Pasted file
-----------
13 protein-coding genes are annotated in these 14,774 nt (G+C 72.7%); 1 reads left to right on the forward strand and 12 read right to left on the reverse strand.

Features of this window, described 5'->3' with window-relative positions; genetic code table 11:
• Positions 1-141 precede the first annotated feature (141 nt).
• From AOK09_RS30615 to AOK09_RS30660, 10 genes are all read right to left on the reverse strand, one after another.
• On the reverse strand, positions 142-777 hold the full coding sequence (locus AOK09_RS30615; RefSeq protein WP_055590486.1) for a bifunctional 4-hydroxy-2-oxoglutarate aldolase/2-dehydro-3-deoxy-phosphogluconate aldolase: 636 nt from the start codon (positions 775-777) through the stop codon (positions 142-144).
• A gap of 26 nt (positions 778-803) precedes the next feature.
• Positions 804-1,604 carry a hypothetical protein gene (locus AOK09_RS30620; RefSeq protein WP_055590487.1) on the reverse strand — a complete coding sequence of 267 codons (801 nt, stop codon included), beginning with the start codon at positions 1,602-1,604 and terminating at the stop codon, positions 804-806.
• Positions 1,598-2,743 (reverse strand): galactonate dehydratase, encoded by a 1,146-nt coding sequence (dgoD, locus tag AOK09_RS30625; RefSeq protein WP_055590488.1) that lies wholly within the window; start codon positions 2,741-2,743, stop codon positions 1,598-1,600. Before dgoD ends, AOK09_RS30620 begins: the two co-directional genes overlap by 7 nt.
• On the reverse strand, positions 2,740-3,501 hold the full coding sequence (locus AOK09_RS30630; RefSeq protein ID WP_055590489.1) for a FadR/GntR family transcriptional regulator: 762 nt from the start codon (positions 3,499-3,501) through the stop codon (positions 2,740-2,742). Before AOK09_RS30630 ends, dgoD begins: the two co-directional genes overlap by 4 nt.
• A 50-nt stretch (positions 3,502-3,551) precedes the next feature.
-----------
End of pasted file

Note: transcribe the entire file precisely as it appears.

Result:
13 protein-coding genes are annotated in these 14,774 nt (G+C 72.7%); 1 reads left to right on the forward strand and 12 read right to left on the reverse strand.

Features of this window, described 5'->3' with window-relative positions; genetic code table 11:
• Positions 1-141 precede the first annotated feature (141 nt).
• From AOK09_RS30615 to AOK09_RS30660, 10 genes are all read right to left on the reverse strand, one after another.
• On the reverse strand, positions 142-777 hold the full coding sequence (locus AOK09_RS30615; RefSeq protein WP_055590486.1) for a bifunctional 4-hydroxy-2-oxoglutarate aldolase/2-dehydro-3-deoxy-phosphogluconate aldolase: 636 nt from the start codon (positions 775-777) through the stop codon (positions 142-144).
• A gap of 26 nt (positions 778-803) precedes the next feature.
• Positions 804-1,604 carry a hypothetical protein gene (locus AOK09_RS30620; RefSeq protein WP_055590487.1) on the reverse strand — a complete coding sequence of 267 codons (801 nt, stop codon included), beginning with the start codon at positions 1,602-1,604 and terminating at the stop codon, positions 804-806.
• Positions 1,598-2,743 (reverse strand): galactonate dehydratase, encoded by a 1,146-nt coding sequence (dgoD, locus tag AOK09_RS30625; RefSeq protein WP_055590488.1) that lies wholly within the window; start codon positions 2,741-2,743, stop codon positions 1,598-1,600. Before dgoD ends, AOK09_RS30620 begins: the two co-directional genes overlap by 7 nt.
• On the reverse strand, positions 2,740-3,501 hold the full coding sequence (locus AOK09_RS30630; RefSeq protein ID WP_055590489.1) for a FadR/GntR family transcriptional regulator: 762 nt from the start codon (positions 3,499-3,501) through the stop codon (positions 2,740-2,742). Before AOK09_RS30630 ends, dgoD begins: the two co-directional genes overlap by 4 nt.
• A 50-nt stretch (positions 3,502-3,551) precedes the next feature.